By dividing the source lumens by the wattage we determine the lumens per watt.
By dividing the luminaire lumens (where LOR losses are included as per point 1) by the wattage we determine luminaire lumens per circuit watt.
Luminaire lumens per circuit watt gives the best measure for comparison of efficiency between different manufacturers luminaires and takes into account both the efficiency of the driver and chip as well as the efficiency of the optical design.
Even where absolute photometry is used luminaire lumens per circuit watt can be used to make accurate comparisons between manufacturers.
A photometric file will demonstrate that the product has been scanned in a photometer, will allow the creation of lighting schemes through programmes such as Relux and Dialux and will demonstrate that the manufacture has tested the optical efficiency and distribution of the luminaire.
If this data is unavailable it strongly suggests that the supplier has not been thorough in testing both the performance and efficiency of their product.
BSEN 12464 requires that the candelas per meter squared from the luminaire do not exceed 3000 above 65 degrees in applications where monitors are in use, this is to minimise glare on the screen and prevent visual discomfort.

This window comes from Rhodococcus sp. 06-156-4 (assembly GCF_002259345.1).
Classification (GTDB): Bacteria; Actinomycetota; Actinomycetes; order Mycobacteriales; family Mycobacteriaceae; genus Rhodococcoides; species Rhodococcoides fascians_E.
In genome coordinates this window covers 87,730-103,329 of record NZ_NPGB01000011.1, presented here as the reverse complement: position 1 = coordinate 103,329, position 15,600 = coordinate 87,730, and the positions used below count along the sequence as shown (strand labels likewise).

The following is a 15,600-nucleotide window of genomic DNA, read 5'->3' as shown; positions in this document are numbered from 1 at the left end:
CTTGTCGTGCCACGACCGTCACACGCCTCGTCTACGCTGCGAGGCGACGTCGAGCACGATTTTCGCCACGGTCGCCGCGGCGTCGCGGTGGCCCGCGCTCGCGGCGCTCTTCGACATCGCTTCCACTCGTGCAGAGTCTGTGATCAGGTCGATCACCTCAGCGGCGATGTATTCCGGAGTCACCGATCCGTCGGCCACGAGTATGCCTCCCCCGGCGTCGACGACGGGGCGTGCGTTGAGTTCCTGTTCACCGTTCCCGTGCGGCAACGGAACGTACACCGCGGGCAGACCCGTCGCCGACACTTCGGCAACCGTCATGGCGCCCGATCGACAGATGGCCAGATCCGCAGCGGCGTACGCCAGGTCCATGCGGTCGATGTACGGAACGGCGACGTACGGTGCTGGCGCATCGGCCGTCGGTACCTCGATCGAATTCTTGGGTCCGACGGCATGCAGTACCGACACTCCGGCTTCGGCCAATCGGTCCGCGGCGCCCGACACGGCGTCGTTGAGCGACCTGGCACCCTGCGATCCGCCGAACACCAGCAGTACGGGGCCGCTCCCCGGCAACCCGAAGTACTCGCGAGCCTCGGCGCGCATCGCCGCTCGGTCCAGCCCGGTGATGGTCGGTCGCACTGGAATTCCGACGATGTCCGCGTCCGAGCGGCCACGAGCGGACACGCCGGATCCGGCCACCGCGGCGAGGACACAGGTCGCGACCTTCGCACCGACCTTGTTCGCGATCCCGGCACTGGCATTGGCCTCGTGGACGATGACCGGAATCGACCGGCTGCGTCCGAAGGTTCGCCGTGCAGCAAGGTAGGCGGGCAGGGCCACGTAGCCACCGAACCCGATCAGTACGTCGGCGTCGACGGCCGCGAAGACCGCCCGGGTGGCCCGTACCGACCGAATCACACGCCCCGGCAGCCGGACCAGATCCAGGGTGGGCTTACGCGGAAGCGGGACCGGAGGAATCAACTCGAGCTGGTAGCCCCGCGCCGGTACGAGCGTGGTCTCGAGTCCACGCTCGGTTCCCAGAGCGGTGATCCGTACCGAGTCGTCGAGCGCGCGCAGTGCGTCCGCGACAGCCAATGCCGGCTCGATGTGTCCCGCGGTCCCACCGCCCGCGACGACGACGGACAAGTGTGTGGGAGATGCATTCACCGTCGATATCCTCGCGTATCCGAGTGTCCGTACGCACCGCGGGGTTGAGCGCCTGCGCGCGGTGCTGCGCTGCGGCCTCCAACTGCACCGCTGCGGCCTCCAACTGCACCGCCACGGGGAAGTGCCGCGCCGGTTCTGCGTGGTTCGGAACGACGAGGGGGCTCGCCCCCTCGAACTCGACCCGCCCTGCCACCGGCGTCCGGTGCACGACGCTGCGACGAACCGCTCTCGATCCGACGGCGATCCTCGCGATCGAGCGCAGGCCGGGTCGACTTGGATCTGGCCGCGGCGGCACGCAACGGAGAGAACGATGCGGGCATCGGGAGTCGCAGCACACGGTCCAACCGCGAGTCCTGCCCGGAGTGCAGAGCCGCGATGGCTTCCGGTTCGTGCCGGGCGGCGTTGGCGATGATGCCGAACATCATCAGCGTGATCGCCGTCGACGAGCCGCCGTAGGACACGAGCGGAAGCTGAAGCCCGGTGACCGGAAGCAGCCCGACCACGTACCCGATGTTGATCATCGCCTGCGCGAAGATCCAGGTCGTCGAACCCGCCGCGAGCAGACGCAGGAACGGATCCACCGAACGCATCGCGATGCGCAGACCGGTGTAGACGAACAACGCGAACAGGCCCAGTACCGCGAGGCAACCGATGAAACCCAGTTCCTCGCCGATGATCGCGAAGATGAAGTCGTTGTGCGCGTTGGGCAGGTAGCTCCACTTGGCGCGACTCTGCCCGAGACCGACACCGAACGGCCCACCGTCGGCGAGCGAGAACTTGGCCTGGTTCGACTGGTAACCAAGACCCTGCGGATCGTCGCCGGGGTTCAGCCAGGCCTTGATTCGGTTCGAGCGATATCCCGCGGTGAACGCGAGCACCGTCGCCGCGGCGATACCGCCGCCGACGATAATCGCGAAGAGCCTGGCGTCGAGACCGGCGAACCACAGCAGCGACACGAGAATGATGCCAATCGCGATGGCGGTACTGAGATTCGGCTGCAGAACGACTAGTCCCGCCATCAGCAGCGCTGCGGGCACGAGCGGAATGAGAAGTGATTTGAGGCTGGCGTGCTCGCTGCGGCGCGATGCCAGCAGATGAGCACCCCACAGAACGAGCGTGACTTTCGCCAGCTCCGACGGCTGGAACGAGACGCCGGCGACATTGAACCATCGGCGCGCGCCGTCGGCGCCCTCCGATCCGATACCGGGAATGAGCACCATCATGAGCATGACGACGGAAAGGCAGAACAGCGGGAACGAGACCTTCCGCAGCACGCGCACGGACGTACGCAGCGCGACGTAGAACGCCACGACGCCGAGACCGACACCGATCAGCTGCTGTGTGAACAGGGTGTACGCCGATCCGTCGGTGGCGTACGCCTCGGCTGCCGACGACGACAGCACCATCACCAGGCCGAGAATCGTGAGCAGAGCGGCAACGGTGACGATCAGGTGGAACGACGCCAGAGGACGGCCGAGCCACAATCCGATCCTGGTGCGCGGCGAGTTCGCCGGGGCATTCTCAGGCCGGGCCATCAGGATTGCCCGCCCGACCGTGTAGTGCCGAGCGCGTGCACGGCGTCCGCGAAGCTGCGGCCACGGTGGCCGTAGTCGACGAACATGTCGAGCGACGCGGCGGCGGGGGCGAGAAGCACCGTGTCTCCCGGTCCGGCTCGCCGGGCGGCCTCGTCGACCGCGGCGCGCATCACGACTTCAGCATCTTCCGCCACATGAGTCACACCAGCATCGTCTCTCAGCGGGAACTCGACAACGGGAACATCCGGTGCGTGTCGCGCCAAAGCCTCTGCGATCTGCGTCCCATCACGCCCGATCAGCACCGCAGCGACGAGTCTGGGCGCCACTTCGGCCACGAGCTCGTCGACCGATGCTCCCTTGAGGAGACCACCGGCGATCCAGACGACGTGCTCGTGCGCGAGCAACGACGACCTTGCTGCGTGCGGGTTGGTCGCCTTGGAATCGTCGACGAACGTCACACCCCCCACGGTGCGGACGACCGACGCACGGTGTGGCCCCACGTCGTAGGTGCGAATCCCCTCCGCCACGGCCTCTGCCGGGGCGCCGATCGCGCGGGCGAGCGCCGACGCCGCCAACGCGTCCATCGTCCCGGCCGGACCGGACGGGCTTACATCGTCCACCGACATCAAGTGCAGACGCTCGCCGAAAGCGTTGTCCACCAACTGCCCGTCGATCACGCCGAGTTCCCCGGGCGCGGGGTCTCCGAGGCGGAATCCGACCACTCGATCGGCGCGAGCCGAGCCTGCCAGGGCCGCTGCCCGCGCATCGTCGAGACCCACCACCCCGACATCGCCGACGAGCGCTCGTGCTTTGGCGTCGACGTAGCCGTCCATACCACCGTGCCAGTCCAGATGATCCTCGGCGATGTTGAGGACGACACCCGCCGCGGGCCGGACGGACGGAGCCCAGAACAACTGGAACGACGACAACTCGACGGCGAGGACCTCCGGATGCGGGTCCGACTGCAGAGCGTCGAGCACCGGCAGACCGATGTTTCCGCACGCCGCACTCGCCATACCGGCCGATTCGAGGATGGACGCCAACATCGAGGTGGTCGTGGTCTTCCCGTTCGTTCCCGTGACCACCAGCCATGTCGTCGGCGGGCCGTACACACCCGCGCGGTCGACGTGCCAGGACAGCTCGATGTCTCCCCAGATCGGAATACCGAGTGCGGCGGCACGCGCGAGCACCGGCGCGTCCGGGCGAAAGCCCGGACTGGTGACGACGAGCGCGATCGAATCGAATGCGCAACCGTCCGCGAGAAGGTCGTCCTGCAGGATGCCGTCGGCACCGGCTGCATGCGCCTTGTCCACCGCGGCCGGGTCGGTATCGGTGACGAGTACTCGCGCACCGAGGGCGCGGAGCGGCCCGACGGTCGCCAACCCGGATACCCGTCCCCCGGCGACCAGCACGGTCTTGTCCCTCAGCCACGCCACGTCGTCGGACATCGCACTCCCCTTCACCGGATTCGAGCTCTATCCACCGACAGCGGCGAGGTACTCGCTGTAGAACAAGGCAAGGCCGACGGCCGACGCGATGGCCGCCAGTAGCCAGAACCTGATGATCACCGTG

Compliance with this standard is essential in applications such as offices and schools yet many low quality products disregard this requirement.
The quality of driver is essential to energy efficiency and lifetime, many low quality drivers have poor life expectancy and will consume more power than necessary.
As with the driver, a poor quality chip will be inefficient with lower lifetime than one from a reputable manufacturer.
Colour Rendering Index determines how well the human eye can determine the colour of objects lit by the source.
The majority of applications require CRI of 80 or greater with the exception of less colour critical applications such as warehousing and exterior lighting.
BSEN 12464 requires the use of 4000 kelvin colour temperature in the majority of applications.